WASHINGTON – The US Dept. of Agriculture (USDA) projected per capita meat and poultry consumption to climb in 2017, according to early-release tables of the agency’s upcoming USDA Agricultural Projections to 2026 report.

Broiler consumption, pegged at 89.6 lbs., was forecast to climb 90.4 lbs. in 2017 before declining to about 88 lbs. before consistently edging higher to about 89 lbs. in 2026. Total per capita poultry consumption, which includes broilers, turkeys and “other chicken” products, is forecast to increase to 108.7 lbs. in 2017 from 107.7 lbs. in 2016.

Per capita beef consumption was forecast to increase slightly to 56.6 lbs. in 2017 from 55.4 lbs. in 2016. USDA projected another slight increase in 2018-2019 before declining consistently to 56 lbs. in 2026.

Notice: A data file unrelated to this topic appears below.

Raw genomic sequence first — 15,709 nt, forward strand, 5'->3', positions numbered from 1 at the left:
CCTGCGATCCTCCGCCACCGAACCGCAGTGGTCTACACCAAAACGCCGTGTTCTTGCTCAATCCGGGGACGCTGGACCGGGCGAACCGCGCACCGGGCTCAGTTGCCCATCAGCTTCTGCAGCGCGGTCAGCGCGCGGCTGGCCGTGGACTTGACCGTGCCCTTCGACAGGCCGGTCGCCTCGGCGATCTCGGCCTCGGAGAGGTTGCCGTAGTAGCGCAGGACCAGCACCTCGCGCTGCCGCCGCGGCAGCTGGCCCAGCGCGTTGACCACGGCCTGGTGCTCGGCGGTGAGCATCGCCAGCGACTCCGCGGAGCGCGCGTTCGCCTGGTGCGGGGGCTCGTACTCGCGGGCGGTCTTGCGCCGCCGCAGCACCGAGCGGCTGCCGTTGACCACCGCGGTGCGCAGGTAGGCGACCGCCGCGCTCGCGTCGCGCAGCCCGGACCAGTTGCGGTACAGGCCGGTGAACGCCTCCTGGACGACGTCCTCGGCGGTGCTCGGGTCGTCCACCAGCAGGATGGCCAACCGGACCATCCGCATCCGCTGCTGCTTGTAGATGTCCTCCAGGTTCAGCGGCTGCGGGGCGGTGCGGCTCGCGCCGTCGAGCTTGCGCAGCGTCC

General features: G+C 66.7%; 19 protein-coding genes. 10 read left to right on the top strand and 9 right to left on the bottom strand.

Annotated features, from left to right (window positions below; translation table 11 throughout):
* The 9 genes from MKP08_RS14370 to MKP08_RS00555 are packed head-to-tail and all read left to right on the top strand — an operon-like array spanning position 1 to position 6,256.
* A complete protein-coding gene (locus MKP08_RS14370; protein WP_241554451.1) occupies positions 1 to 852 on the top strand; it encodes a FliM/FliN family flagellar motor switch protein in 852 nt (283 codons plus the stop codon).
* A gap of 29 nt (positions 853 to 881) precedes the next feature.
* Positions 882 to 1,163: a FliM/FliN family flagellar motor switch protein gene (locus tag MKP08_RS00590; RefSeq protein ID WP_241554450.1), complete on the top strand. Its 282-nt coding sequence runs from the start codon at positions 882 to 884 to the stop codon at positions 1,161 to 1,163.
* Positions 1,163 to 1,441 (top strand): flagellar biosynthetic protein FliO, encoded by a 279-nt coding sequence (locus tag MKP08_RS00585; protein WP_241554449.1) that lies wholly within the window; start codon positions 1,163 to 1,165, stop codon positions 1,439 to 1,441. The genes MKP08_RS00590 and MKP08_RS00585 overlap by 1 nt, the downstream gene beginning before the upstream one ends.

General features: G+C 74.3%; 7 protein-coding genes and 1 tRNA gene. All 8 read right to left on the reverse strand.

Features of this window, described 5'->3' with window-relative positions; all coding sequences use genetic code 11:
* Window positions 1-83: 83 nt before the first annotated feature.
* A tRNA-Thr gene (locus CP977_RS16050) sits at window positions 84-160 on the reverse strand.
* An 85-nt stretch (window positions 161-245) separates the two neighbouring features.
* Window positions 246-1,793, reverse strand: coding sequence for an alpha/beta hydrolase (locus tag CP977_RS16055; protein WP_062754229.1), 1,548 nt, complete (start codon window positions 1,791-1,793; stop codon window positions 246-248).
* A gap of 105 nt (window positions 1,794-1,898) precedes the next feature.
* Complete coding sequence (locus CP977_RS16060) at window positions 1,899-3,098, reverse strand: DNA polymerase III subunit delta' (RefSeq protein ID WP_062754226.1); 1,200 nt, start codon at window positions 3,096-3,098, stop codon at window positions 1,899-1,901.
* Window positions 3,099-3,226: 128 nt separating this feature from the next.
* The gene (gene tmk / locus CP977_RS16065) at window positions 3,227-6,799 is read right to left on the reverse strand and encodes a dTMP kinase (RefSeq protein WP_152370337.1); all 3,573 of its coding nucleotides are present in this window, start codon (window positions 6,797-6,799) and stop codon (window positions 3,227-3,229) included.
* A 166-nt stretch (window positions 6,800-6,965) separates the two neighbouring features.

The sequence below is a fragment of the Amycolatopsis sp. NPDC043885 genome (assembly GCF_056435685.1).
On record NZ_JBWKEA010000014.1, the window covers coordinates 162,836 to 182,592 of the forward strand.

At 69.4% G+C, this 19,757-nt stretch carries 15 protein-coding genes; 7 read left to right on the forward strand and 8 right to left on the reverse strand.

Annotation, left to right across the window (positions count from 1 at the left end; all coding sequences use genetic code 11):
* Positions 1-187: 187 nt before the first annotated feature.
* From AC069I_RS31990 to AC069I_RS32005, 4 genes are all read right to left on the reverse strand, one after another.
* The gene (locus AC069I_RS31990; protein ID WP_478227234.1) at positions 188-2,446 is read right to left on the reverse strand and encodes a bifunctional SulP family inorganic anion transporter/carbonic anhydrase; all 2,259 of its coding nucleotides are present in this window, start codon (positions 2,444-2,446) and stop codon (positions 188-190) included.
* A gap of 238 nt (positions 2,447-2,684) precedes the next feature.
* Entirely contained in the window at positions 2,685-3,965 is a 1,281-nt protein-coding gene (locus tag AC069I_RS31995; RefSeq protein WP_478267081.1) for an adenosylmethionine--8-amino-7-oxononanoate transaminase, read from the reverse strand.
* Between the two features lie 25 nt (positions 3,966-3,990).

Meanwhile, USDA projected per capita pork consumption to climb 2 percent in 2017 to 51 lbs. from 49.9 lbs. in 2016. Consumption is forecast to decline slightly and remain flat until 2021. The last two years of the outlook have per capita pork consumption at about 51 lbs.

Total per capita red meat consumption, which includes beef, veal, pork, lamb and mutton, is forecast to advance 2 percent to 108.8 lbs. in 2017 from 106.6 lbs. in 2016 and then remain relatively flat at about 108 lbs. in the final three years of the outlook.

The preliminary long-range outlook uses the USDA’s November World Agricultural Supply and Demand Estimates report as a starting point. Forecasts will be revised and commentary added in the department’s Agricultural Projections to 2026 report in February 2017, which coincides with the USDA’s annual Outlook Forum. The tables provide a first glimpse at the USDA’s 2017-18 projections.